Oakville Centre for the Performing Arts

The Oakville Centre for the Performing Arts houses several performances by local and international artists. It is also the performing venue for the Oakville Symphony Orchestra, the Oakville Children's Choir and the Oakville Ballet Company. The Oakville Arts Council provides further artistic talents in the town showcasing films, literary figures and visual arts.

The Oakville Children's Choir

The Oakville Children's Choir has been in business since 1994. [63]

Oakville Galleries

Oakville Galleries is a not-for-profit art museum that exhibits contemporary art, cares for a permanent collection and delivers public programming. Its exhibition spaces are located on two sites: Gairloch Gardens and Centennial Square. [64]


Oakville is primarily served by media based in Toronto with markets in the Greater Toronto Area (GTA) that cover most of the news in the GTA. [65] One regional newspaper, the Oakville Beaver , is published once weekly. [66] [67] The monthly magazines Neighbours of Joshua Creek, Neighbours of Glen Abbey and Neighbours of Olde Oakville serve three key neighbourhoods. The town is also served by Oakvillenews.org, a locally-owned online daily newsletter and website. [68]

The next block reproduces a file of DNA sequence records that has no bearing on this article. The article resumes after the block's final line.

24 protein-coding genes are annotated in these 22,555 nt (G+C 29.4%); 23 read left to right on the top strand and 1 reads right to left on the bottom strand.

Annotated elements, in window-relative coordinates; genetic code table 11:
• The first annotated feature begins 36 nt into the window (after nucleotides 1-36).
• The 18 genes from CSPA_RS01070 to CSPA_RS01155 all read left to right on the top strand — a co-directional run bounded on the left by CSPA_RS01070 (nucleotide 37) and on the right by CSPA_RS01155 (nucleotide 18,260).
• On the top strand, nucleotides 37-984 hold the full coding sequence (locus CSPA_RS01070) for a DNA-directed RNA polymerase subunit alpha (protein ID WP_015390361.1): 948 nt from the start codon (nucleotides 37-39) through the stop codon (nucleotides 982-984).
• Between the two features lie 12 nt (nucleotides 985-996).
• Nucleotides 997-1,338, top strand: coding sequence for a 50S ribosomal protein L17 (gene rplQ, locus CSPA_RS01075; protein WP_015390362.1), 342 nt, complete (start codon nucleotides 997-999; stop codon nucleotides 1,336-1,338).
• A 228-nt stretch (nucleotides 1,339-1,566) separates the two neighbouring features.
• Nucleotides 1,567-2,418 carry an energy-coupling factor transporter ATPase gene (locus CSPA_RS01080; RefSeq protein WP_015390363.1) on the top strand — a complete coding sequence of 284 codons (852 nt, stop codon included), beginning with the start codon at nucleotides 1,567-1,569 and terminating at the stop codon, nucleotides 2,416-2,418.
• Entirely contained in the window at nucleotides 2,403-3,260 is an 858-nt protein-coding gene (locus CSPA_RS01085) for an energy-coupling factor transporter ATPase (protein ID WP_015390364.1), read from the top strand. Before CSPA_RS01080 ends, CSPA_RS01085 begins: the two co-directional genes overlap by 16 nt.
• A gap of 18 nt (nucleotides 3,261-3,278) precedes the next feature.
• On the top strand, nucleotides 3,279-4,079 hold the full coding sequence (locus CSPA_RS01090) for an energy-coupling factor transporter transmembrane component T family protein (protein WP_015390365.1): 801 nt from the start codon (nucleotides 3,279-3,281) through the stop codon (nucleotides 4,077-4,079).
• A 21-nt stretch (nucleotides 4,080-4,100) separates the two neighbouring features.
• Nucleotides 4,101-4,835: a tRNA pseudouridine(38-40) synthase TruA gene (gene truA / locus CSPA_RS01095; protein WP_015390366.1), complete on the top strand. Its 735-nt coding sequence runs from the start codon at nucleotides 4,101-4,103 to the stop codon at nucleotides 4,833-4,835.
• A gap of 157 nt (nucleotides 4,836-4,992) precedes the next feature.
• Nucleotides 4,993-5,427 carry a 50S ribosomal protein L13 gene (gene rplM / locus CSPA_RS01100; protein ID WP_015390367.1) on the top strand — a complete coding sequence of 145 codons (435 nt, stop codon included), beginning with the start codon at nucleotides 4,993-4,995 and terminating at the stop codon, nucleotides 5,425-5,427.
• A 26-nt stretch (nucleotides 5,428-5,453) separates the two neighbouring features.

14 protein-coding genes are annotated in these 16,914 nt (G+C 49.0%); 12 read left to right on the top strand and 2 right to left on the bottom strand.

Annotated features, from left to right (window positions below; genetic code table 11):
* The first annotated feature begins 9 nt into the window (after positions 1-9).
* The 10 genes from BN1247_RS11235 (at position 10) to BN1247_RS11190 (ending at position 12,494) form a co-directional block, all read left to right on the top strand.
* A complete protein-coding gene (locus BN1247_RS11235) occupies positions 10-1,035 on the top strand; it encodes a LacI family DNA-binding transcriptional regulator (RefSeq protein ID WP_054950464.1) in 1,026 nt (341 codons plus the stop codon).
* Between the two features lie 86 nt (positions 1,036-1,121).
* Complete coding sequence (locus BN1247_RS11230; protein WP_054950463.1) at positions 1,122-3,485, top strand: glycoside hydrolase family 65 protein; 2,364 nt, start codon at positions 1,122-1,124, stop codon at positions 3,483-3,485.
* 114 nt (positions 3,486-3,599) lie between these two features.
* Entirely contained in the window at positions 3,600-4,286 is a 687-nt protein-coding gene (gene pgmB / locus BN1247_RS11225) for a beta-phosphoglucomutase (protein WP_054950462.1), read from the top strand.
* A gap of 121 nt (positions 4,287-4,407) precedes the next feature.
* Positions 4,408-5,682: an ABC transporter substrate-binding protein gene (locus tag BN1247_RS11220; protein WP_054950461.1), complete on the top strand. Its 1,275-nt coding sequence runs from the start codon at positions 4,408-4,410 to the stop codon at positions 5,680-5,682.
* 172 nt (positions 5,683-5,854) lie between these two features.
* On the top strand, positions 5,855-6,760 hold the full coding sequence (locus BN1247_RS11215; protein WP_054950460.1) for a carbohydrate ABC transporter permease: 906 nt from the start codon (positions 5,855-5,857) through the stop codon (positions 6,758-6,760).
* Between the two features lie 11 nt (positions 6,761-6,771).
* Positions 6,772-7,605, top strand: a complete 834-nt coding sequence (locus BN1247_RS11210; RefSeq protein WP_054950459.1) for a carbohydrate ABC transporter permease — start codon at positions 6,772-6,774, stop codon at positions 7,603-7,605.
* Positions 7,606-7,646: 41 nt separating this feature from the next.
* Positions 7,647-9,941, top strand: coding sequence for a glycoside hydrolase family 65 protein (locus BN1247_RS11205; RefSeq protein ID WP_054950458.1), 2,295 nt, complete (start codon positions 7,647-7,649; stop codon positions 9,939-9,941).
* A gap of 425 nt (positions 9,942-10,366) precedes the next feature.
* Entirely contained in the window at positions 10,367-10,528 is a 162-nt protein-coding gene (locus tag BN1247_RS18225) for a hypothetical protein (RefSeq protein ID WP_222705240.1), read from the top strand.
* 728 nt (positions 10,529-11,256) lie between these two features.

The town also has two specialty radio stations: AM 1250 CJYE, a Christian music station [69] and AM 1320 CJMR, a Multicultural station. [70]

The following national cable television station also broadcast from Oakville: [71]


Oakville Transit provides local bus service. GO Transit commuter rail and bus service operates from Bronte and Oakville stations. Via Rail services along the line between Windsor and Quebec corridor, and operates from Oakville station. [72]

The Queen Elizabeth Way, Ontario Highway 403, and the 407 ETR highways run through Oakville.

Emergency services

Policing in Oakville is performed by the Halton Regional Police Service. [73]